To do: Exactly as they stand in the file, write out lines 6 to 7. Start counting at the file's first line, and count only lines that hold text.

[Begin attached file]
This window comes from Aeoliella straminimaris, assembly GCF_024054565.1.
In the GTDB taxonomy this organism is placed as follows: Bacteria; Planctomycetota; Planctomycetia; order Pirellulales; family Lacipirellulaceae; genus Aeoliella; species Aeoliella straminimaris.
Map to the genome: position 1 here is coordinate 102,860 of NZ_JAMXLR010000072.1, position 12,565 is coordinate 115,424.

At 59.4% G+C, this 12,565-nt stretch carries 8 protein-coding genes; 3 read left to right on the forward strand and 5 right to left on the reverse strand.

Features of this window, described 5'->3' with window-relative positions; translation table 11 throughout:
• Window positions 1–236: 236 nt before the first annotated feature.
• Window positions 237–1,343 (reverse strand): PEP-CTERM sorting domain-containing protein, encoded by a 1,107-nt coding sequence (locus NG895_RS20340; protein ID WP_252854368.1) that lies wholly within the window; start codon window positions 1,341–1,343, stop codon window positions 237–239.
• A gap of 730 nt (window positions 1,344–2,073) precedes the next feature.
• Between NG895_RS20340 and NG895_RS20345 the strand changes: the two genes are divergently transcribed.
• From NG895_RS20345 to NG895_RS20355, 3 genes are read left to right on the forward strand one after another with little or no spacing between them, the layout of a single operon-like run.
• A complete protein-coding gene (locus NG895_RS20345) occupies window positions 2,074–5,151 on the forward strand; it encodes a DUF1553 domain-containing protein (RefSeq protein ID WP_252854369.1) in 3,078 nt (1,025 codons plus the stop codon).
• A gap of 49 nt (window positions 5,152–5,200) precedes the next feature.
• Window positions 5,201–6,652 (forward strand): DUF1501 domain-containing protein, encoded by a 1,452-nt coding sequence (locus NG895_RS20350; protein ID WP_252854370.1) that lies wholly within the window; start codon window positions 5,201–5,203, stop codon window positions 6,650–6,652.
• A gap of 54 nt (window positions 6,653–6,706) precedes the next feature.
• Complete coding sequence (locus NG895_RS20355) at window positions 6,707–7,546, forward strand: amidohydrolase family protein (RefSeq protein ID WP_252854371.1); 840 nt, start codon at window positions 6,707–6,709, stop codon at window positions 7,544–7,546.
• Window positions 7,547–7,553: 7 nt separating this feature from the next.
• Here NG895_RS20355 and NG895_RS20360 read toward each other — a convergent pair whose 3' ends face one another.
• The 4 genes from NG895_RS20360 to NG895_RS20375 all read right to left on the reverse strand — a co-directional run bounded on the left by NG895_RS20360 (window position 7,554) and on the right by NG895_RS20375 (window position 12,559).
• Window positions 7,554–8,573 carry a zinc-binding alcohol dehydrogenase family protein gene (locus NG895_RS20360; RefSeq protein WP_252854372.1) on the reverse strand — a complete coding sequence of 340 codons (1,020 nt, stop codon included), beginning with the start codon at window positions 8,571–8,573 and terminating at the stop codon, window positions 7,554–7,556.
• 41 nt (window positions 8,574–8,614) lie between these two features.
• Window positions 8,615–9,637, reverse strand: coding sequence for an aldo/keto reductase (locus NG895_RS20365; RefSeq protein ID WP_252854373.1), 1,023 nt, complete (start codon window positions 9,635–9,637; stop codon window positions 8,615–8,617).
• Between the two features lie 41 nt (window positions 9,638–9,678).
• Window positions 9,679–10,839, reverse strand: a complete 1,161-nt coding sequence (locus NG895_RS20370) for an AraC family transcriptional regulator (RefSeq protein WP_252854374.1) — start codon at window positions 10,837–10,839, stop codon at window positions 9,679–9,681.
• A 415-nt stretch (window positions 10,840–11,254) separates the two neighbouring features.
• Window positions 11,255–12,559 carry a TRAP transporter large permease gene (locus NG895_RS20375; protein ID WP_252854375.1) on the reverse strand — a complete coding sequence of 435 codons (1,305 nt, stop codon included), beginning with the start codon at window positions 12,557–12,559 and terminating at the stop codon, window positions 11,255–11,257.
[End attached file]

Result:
• Window positions 1–236: 236 nt before the first annotated feature.
• Window positions 237–1,343 (reverse strand): PEP-CTERM sorting domain-containing protein, encoded by a 1,107-nt coding sequence (locus NG895_RS20340; protein ID WP_252854368.1) that lies wholly within the window; start codon window positions 1,341–1,343, stop codon window positions 237–239.